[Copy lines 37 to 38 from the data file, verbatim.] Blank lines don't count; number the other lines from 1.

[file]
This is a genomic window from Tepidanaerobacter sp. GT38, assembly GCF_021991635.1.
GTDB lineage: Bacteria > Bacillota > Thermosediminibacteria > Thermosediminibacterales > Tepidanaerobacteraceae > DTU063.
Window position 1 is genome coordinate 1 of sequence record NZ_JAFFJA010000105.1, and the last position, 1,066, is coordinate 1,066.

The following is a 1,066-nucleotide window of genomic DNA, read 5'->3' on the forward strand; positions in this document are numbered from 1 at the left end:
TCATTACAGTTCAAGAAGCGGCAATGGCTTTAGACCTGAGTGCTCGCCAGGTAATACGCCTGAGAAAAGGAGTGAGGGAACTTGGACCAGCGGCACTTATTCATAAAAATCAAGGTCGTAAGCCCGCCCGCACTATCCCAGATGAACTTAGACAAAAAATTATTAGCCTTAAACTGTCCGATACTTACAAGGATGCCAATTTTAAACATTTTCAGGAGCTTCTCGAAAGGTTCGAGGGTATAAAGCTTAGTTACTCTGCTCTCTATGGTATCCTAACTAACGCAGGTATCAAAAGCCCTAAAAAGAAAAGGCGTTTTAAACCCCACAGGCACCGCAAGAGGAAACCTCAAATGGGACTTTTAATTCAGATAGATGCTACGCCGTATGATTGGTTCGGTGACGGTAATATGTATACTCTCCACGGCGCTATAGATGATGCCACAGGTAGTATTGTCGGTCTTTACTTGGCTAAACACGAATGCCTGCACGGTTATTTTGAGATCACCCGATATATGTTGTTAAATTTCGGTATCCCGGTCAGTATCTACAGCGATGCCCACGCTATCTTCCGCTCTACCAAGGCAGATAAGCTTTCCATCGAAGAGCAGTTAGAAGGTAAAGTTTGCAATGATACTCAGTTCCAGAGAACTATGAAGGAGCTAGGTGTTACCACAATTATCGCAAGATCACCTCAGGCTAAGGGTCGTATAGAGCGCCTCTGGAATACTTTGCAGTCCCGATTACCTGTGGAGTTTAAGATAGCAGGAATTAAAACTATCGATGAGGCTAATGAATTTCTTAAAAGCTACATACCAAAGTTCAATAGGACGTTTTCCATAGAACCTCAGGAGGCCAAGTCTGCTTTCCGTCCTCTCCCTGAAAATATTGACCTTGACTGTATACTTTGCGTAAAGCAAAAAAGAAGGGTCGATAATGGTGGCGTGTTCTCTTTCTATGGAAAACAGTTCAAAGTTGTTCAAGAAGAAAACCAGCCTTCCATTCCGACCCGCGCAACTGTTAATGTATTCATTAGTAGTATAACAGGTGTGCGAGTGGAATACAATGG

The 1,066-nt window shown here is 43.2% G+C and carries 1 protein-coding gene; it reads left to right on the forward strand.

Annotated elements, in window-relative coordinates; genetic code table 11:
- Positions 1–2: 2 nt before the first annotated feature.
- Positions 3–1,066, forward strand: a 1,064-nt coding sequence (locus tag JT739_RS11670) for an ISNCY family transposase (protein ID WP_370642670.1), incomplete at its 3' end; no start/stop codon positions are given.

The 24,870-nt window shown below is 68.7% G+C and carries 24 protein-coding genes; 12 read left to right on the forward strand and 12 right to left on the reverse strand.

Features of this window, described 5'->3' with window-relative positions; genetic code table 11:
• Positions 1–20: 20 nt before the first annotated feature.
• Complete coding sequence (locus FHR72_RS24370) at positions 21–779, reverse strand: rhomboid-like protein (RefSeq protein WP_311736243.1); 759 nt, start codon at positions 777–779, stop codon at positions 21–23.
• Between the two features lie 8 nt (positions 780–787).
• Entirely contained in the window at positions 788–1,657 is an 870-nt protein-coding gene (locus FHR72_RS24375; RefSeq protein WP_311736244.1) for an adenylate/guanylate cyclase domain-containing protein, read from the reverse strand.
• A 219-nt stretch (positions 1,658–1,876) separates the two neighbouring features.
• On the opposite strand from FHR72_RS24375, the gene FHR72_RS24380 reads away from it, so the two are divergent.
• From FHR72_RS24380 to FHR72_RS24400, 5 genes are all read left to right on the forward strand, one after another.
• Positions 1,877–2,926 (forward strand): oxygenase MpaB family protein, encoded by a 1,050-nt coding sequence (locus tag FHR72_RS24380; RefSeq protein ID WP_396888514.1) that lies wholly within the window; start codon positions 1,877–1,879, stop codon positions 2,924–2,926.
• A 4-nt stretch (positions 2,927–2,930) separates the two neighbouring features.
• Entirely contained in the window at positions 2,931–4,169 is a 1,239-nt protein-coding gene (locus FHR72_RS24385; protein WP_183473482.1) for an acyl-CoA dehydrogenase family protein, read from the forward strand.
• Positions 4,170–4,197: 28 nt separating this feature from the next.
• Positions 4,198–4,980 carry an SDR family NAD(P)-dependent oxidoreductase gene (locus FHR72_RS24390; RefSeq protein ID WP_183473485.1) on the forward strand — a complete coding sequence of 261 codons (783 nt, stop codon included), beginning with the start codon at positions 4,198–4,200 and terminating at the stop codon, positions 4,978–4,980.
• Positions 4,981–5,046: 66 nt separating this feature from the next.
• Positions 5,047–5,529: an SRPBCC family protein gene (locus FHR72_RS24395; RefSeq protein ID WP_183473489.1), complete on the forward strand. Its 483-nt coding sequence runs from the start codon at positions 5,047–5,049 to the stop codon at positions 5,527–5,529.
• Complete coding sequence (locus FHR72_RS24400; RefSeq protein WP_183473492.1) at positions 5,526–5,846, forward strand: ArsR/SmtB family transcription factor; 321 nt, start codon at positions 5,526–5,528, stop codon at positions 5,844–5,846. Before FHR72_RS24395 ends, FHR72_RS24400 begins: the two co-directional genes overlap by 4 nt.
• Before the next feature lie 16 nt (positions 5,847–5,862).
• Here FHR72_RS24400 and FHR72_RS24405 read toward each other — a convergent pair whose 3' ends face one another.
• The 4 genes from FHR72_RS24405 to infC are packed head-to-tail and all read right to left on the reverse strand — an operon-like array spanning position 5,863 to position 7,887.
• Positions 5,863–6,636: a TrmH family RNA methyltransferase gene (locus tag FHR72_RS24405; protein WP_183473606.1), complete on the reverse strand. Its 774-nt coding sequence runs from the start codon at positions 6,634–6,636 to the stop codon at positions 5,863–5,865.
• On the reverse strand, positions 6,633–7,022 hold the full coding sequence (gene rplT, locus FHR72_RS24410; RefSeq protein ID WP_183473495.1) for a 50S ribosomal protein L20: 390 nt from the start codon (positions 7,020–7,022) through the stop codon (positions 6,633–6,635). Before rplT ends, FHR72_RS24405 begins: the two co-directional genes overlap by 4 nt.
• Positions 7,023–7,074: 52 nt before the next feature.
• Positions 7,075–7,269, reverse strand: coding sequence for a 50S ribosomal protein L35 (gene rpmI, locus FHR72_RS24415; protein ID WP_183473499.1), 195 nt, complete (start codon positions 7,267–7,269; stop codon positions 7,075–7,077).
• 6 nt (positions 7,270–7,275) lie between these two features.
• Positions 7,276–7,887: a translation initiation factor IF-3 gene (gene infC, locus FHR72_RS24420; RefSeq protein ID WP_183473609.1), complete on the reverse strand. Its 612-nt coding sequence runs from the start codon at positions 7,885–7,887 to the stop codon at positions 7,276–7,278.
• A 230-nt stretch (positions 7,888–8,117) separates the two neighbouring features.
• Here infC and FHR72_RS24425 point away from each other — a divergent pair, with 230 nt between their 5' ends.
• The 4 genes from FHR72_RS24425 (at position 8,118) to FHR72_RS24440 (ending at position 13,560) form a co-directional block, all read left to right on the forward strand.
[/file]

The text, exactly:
• Here infC and FHR72_RS24425 point away from each other — a divergent pair, with 230 nt between their 5' ends.
• The 4 genes from FHR72_RS24425 (at position 8,118) to FHR72_RS24440 (ending at position 13,560) form a co-directional block, all read left to right on the forward strand.